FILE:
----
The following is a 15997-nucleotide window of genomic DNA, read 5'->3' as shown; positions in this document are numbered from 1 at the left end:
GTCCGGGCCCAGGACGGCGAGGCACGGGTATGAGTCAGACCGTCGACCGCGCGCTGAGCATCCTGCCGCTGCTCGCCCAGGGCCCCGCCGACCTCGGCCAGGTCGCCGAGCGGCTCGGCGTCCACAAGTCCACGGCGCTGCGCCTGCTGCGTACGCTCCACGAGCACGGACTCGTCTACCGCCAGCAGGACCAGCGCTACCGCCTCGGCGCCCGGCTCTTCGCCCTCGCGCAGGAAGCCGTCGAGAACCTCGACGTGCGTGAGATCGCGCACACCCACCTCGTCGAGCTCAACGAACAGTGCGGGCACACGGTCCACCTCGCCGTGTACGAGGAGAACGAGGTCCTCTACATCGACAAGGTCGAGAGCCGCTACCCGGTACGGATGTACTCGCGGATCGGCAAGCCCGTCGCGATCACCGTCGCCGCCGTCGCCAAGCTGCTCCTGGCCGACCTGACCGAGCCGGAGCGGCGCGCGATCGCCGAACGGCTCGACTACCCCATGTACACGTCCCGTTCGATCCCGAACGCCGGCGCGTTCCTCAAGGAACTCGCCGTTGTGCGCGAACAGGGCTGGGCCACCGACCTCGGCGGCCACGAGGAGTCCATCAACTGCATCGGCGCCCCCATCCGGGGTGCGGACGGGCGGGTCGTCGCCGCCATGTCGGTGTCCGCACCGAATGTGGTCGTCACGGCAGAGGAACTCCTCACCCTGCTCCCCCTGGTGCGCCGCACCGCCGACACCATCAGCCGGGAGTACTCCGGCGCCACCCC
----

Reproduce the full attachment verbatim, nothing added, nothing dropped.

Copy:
The following is a 15997-nucleotide window of genomic DNA, read 5'->3' as shown; positions in this document are numbered from 1 at the left end:
GTCCGGGCCCAGGACGGCGAGGCACGGGTATGAGTCAGACCGTCGACCGCGCGCTGAGCATCCTGCCGCTGCTCGCCCAGGGCCCCGCCGACCTCGGCCAGGTCGCCGAGCGGCTCGGCGTCCACAAGTCCACGGCGCTGCGCCTGCTGCGTACGCTCCACGAGCACGGACTCGTCTACCGCCAGCAGGACCAGCGCTACCGCCTCGGCGCCCGGCTCTTCGCCCTCGCGCAGGAAGCCGTCGAGAACCTCGACGTGCGTGAGATCGCGCACACCCACCTCGTCGAGCTCAACGAACAGTGCGGGCACACGGTCCACCTCGCCGTGTACGAGGAGAACGAGGTCCTCTACATCGACAAGGTCGAGAGCCGCTACCCGGTACGGATGTACTCGCGGATCGGCAAGCCCGTCGCGATCACCGTCGCCGCCGTCGCCAAGCTGCTCCTGGCCGACCTGACCGAGCCGGAGCGGCGCGCGATCGCCGAACGGCTCGACTACCCCATGTACACGTCCCGTTCGATCCCGAACGCCGGCGCGTTCCTCAAGGAACTCGCCGTTGTGCGCGAACAGGGCTGGGCCACCGACCTCGGCGGCCACGAGGAGTCCATCAACTGCATCGGCGCCCCCATCCGGGGTGCGGACGGGCGGGTCGTCGCCGCCATGTCGGTGTCCGCACCGAATGTGGTCGTCACGGCAGAGGAACTCCTCACCCTGCTCCCCCTGGTGCGCCGCACCGCCGACACCATCAGCCGGGAGTACTCCGGCGCCACCCC